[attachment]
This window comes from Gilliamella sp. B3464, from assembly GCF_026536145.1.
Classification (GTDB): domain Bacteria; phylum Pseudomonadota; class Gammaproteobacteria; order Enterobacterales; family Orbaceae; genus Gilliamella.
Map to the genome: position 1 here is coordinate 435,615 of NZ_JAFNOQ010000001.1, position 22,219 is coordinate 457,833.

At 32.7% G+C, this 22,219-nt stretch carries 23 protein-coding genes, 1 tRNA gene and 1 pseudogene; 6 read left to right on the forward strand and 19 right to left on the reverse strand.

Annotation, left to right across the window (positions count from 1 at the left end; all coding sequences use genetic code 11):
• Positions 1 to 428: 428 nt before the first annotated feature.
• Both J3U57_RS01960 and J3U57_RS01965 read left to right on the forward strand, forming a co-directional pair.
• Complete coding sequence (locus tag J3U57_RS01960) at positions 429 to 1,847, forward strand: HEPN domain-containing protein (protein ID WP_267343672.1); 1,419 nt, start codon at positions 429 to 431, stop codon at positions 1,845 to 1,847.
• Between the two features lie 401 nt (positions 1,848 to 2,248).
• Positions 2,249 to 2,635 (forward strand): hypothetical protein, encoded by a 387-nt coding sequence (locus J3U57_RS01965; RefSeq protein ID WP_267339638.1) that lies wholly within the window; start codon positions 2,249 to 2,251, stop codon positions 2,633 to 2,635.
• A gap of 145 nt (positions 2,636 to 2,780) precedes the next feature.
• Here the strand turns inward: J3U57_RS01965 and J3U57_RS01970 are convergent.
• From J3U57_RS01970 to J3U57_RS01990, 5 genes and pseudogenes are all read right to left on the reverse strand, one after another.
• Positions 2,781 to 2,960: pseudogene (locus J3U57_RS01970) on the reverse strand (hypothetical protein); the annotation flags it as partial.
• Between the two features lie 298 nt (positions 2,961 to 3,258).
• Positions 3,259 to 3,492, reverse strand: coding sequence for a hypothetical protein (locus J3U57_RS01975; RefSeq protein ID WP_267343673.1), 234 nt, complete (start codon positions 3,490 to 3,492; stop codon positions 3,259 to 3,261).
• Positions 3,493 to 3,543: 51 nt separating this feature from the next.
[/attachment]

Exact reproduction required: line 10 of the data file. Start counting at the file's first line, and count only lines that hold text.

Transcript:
• Positions 2,249 to 2,635 (forward strand): hypothetical protein, encoded by a 387-nt coding sequence (locus J3U57_RS01965; RefSeq protein ID WP_267339638.1) that lies wholly within the window; start codon positions 2,249 to 2,251, stop codon positions 2,633 to 2,635.